CLOSE

Now Commenting On:

Hamels meets with Amaro Jr., mum on conversation

Hamels meets with Amaro Jr., mum on conversation

Hamels meets with Amaro Jr., mum on conversation
NEW YORK -- Cole Hamels had changed out of his Phillies uniform and back into his street clothes when he headed toward the visitors' clubhouse doors late Tuesday night at Citi Field.

A clubhouse attendant stopped him before he reached the exit.

"Hey, Cole, Ruben would like to see you," he said.

More

Phillies general manager Ruben Amaro Jr. and Hamels met privately following Tuesday's 11-1 loss to the New York Mets. It was the first time Amaro had a chance to speak with Hamels in person since multiple reports surfaced the Phillies are calling teams, gauging their interest in him as the organization prepares to be potential sellers before the July 31 Trade Deadline.

Asked about the meeting Wednesday, Amaro only would say, "It was a private discussion."

Hamels insisted the meeting had nothing to do with his current contract status -- he can become a free agent following the season -- or the reports he could be traded before the end of the month. He also said it was not about a contract offer.

"It was about something else," Hamels said. "It's funny, though. It makes sense."

The timing of the meeting seems more than coincidental. Amaro said earlier this week he is optimistic about signing Hamels to an extension, although there have been no indications a deal is near. Hamels should be able to fetch more than the five-year, $120 million deal Cliff Lee signed with the Phillies in Dec. 2010.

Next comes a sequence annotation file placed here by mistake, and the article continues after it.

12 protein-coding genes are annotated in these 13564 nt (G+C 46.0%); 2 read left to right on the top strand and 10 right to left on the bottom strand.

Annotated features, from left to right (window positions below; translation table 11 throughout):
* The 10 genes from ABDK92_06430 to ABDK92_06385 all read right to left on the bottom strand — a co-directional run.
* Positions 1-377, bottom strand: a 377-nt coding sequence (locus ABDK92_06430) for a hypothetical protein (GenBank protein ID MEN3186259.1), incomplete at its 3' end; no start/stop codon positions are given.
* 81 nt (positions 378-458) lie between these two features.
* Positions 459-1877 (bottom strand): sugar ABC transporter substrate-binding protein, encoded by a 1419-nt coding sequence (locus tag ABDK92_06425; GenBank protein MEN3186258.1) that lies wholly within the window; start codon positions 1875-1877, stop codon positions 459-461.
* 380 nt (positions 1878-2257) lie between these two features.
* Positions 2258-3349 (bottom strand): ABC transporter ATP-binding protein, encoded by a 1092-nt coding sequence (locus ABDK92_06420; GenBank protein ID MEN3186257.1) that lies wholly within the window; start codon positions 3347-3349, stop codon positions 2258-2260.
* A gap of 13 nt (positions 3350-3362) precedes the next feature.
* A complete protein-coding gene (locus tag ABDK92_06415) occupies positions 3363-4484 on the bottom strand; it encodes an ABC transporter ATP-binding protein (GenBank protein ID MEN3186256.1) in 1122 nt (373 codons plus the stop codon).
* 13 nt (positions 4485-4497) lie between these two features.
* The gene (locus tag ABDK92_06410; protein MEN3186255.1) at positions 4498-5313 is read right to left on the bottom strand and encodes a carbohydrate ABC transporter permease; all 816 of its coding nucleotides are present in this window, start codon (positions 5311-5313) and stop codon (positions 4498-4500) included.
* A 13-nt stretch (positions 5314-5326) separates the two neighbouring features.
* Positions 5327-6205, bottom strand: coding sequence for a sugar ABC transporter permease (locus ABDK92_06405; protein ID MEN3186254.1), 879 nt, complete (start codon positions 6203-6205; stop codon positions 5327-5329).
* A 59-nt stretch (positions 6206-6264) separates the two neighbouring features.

Lee was 32 when he signed his deal.

Hamels is 28.

Hamels was asked if the Phillies' rocky season -- they are on pace to lose more than 90 games after winning 102 last season -- has soured him on signing a multi-year extension with the Phillies, considering their prospects of winning in the future don't look as good as they might have a few months ago.

"No, not at all," he said. "I have a good idea they're going to be competitive. Knowing David [Montgomery] and the ownership and what Ruben is trying to do, they're trying to win now, not win in 10 years. Sometimes you don't get the best ingredients at one time, but they don't give up. That's the whole idea. I don't see them giving up."

Hamels said he understands why the Phillies are talking to teams about him.

"It's the game and the business of trying to stay good for the long haul," he said. "I think sometimes you have to take your lumps when you can, but in order to do that it's going to make you a better team in the long run. Teams try to keep building. Obviously, I'm one of the pawns."

But he also said he remains optimistic he can reach an agreement with the Phillies.

"I've always been optimistic," he said. "You never turn your back on people that believe in you. From drafting me with the medical issues that I had and even all the medical issues I had in the Minor Leagues, they still believed in me, still trusted me and kept me and pushed me. I've always been a more honorable guy than anything and I'll always stay that way. It's never something where you get bitter. I've never been that guy that's ever gotten bitter and used it against somebody."

Could a deal get done before the end of the season?

"I don't know," Hamels said. "I guess it's up to both of us."

Less